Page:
Should joining the information society happen without assessing the risks posed by the flood of equipment into African countries? What strategies and mechanisms can these countries, consumers of computer and electronic products that are often at the end of their life cycle, implement to seriously engage in the information economy while respecting the environment? What specific capabilities are needed to meet this challenge? These are some of the questions facing researchers, decision-makers and development stakeholders.
This publication looks at the situations in three West African countries (Benin, Mali, and Senegal) and demonstrates that the problems associated with electronic waste are still too often underestimated not only in public policy, but also by researchers. Studies addressing these issues are rare, but would lead to better decision-making in e-waste management and reclamation.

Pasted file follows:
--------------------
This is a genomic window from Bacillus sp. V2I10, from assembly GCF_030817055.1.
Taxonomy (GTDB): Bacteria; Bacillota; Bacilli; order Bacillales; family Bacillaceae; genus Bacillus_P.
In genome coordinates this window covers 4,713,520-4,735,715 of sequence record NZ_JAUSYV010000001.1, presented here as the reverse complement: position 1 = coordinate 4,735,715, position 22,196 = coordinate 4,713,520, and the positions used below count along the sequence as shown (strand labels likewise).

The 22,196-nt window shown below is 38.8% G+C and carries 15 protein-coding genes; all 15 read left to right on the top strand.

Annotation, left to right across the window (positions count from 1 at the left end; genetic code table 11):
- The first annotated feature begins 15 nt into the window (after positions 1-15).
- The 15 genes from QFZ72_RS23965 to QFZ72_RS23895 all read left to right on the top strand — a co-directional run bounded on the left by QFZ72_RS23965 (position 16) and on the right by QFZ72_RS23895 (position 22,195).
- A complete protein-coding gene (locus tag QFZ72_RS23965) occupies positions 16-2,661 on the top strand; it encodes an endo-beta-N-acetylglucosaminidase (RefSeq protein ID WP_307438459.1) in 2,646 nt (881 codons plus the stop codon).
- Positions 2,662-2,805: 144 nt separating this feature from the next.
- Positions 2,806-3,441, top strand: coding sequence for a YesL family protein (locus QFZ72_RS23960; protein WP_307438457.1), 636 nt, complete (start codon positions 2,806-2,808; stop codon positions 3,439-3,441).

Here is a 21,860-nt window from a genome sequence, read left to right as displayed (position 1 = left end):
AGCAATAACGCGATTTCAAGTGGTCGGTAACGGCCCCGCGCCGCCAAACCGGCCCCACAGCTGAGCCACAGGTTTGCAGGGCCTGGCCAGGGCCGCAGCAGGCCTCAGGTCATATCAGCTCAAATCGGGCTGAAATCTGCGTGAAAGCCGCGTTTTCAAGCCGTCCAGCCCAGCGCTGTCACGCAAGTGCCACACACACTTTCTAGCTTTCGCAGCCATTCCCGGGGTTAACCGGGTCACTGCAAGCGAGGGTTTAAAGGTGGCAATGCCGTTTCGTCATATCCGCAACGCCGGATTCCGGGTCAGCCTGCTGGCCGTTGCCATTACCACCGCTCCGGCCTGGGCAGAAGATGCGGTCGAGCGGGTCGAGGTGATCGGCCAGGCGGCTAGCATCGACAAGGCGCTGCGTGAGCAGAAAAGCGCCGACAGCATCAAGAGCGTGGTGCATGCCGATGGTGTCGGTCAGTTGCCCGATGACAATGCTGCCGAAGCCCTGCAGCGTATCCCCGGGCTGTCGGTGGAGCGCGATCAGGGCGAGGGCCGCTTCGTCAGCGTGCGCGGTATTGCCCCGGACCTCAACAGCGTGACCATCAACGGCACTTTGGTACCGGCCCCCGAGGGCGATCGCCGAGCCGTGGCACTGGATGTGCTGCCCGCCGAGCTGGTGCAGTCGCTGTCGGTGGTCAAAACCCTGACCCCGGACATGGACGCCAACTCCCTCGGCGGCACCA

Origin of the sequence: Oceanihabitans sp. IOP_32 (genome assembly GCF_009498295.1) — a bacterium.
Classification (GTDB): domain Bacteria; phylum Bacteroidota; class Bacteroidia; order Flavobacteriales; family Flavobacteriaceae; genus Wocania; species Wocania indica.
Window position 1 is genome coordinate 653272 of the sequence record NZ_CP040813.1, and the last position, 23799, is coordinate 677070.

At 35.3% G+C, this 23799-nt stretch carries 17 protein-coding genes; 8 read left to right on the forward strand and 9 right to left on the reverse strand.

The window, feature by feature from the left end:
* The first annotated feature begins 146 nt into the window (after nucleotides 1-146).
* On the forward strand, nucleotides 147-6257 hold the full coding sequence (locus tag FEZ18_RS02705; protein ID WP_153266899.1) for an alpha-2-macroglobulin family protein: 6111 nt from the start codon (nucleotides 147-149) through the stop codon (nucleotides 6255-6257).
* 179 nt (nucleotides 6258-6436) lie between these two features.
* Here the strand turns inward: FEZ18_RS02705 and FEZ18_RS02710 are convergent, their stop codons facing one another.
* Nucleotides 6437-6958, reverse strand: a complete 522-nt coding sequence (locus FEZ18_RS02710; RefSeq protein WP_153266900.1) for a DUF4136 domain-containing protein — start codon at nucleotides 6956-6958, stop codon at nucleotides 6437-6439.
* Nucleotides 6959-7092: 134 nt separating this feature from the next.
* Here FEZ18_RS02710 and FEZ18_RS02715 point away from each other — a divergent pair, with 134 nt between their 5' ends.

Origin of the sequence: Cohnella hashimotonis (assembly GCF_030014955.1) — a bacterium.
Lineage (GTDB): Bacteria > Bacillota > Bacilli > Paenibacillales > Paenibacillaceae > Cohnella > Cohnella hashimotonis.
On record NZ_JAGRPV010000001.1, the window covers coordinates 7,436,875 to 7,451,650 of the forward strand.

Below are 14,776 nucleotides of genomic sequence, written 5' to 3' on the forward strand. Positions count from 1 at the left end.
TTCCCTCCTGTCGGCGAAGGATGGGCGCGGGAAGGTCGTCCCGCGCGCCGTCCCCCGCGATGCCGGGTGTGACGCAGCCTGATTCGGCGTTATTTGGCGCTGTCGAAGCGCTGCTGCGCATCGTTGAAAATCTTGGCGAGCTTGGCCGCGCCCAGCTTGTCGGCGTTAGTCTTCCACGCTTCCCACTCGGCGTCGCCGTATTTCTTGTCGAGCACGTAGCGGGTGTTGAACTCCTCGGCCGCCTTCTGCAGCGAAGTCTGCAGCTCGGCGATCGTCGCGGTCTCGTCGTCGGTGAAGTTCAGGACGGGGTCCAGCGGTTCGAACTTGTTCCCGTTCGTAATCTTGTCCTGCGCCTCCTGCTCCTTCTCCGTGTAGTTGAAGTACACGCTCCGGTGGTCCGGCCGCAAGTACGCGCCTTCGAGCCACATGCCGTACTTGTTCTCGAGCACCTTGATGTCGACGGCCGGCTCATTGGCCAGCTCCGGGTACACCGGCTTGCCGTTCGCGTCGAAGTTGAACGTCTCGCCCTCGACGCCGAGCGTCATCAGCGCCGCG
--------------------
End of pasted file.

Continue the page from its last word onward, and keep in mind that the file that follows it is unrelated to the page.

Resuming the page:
This publication is the fruit of pioneering research using a multidisciplinary approach integrating analysis of the institutional and legal contexts, and the economic and environmental situations in Benin, Mali, and Senegal. It reviews current practices so the opportunities and challenges of managing and truly reclaiming electronic and computer waste can be faced. It also provides an objective framework for building strategies, policies and programs that aim to ensure sustainable development that protects health and the environment.
Cheikh Diop, professor, chemist/environmentalist, teacher-researcher, Institut des sciences de l’environnement, Faculté des sciences et techniques, Université Cheikh Anta Diop, Dakar, Senegal, and Regional “e-waste” Project Coordinator.
Ramata Molo Thioune, researcher, economist/environmentalist, Senior Program Officer, International Development Research Centre (Canada), Regional Office for Sub-Saharan Africa.